written by:
July 20, 2010

Along the left bank of the Seine, the world's most famous museum of impressionistic art had a former life as an old, crumbling train station and hotel. Now, linking the chronological gap between the Louvre and the Centre Pompidou, the Musee d'Orsay in Paris is always a treat to see and experience as a radiant success in adaptive reuse.

Perhaps the most striking aspect of the Musee d'Orsay is the spaciousness of its magnificent vaulted interior. The long central nave is punctuated by a series of bronze and stone sculptures, specifically six bronze 'allegorical sculptural groups' of the l
Perhaps the most striking aspect of the Musee d'Orsay is the spaciousness of its magnificent vaulted interior. The long central nave is punctuated by a series of bronze and stone sculptures, specifically six bronze 'allegorical sculptural groups' of the late 19th century.
1 / 13
The original train station-hotel was built by architect Victor Laloux just in time for the World Fair in Paris on Bastille Day (July 14) in 1900. Called Gare d'Orsay, the station had 148-yard platforms that became obsolete only forty years later, since th
The original train station-hotel was built by architect Victor Laloux just in time for the World Fair in Paris on Bastille Day (July 14) in 1900. Called Gare d'Orsay, the station had 148-yard platforms that became obsolete only forty years later, since they were too short for the longer, modern, electric trains. After falling into disrepair, plans were fortunately made in 1973 to convert it into a museum, with the blessing of President Pompidou.
2 / 13
The conversion of station to museum was headed by French ACT Architecture (Renaud Bardon, Pierre Colboc and Jean-Paul Philippon) and Italian architect Gae Aulenti, from 1980 to 1986—and created over 200,000 square feet of new floorspace on four floors.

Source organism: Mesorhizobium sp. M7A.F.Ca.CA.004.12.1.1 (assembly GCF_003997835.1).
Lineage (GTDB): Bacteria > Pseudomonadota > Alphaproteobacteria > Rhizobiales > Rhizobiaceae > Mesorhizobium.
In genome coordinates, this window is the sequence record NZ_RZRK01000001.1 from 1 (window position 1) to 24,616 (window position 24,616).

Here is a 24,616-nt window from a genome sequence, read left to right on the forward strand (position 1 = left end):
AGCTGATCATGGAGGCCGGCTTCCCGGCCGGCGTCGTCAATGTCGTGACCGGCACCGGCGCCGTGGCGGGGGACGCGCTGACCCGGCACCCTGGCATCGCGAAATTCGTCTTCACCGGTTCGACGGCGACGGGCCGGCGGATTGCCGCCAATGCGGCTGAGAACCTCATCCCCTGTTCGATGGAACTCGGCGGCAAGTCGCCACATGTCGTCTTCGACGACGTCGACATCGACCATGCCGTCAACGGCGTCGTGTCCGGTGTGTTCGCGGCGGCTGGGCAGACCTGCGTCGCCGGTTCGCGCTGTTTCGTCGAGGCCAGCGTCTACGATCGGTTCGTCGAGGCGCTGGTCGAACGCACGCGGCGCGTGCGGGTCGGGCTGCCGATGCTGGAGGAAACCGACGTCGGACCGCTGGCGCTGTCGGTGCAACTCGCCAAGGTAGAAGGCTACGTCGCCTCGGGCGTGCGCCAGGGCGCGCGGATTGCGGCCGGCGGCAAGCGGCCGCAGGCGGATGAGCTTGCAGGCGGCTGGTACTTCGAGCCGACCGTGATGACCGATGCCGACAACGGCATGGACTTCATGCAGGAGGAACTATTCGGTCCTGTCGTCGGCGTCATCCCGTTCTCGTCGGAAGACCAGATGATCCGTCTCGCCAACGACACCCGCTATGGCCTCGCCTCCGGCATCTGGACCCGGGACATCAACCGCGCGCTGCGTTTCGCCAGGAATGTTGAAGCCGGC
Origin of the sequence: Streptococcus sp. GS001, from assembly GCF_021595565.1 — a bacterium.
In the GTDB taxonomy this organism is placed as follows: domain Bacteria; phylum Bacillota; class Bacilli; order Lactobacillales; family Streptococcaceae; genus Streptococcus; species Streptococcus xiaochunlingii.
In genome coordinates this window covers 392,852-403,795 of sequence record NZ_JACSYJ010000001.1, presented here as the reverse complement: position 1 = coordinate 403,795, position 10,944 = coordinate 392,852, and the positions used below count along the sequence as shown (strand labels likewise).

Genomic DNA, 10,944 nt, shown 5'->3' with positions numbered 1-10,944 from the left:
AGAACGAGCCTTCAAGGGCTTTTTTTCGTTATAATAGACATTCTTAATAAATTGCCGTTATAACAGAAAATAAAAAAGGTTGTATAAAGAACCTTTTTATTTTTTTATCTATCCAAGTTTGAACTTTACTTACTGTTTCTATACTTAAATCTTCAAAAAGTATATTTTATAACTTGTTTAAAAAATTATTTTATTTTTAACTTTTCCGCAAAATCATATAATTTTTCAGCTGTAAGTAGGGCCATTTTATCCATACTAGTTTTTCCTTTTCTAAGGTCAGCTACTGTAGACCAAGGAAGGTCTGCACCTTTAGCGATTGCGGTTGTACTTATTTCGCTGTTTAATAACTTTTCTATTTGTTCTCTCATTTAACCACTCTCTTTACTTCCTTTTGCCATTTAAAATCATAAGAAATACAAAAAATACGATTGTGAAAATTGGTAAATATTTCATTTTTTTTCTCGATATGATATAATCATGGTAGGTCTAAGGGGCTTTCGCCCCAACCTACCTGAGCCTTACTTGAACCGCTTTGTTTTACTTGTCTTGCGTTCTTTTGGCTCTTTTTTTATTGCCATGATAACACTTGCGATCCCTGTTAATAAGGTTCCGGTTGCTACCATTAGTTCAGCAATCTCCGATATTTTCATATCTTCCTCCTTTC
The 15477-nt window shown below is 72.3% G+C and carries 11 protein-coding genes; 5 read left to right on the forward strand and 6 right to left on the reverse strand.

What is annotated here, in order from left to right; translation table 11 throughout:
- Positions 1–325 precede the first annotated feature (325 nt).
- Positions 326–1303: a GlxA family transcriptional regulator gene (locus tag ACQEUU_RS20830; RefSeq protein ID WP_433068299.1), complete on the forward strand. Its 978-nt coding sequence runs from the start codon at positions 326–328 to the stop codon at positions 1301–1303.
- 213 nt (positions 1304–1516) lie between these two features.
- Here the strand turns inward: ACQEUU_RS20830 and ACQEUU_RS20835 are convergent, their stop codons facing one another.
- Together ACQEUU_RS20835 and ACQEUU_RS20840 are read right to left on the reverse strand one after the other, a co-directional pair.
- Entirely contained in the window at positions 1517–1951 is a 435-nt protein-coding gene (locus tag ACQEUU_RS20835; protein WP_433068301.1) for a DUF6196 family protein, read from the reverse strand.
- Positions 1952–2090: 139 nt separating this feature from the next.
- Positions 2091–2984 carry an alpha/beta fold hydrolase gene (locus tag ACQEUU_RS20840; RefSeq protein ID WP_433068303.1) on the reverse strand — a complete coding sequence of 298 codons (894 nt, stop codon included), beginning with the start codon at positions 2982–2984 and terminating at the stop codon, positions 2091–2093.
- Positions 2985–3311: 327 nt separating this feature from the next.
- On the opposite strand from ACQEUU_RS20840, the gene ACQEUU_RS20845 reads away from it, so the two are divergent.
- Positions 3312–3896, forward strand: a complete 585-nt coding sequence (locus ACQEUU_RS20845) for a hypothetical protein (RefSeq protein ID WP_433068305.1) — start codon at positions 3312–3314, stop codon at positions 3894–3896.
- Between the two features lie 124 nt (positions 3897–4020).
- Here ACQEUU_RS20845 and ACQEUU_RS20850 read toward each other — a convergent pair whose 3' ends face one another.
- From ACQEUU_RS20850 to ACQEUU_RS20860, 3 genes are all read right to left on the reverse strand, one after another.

The conversion of station to museum was headed by French ACT Architecture (Renaud Bardon, Pierre Colboc and Jean-Paul Philippon) and Italian architect Gae Aulenti, from 1980 to 1986—and created over 200,000 square feet of new floorspace on four floors.
3 / 13
Using a structural system consisting of cast iron pillars and metal vaulting, Laloux's design was admired for the fact that it was well-integrated and hidden by a stone exterior.
Using a structural system consisting of cast iron pillars and metal vaulting, Laloux's design was admired for the fact that it was well-integrated and hidden by a stone exterior.
4 / 13
About 12,000 tons of metal was used for the construction of this building—more than that which was used in the Eiffel Tower. The art nouveau glass awning was transformed into the museum's entrance.
About 12,000 tons of metal was used for the construction of this building—more than that which was used in the Eiffel Tower. The art nouveau glass awning was transformed into the museum's entrance.
5 / 13
One can clearly see the structural systems at work in this section drawing by Gae Aulenti, impressed on the wall on your way in. The new structures were designed to evoke and improve upon those of the old station.
One can clearly see the structural systems at work in this section drawing by Gae Aulenti, impressed on the wall on your way in. The new structures were designed to evoke and improve upon those of the old station.
6 / 13
For instance, the language of the metal trussing on the exterior of the vault system was carried over to the conspicuous white-painted walkways that bridge the entry foyer space on the third floor.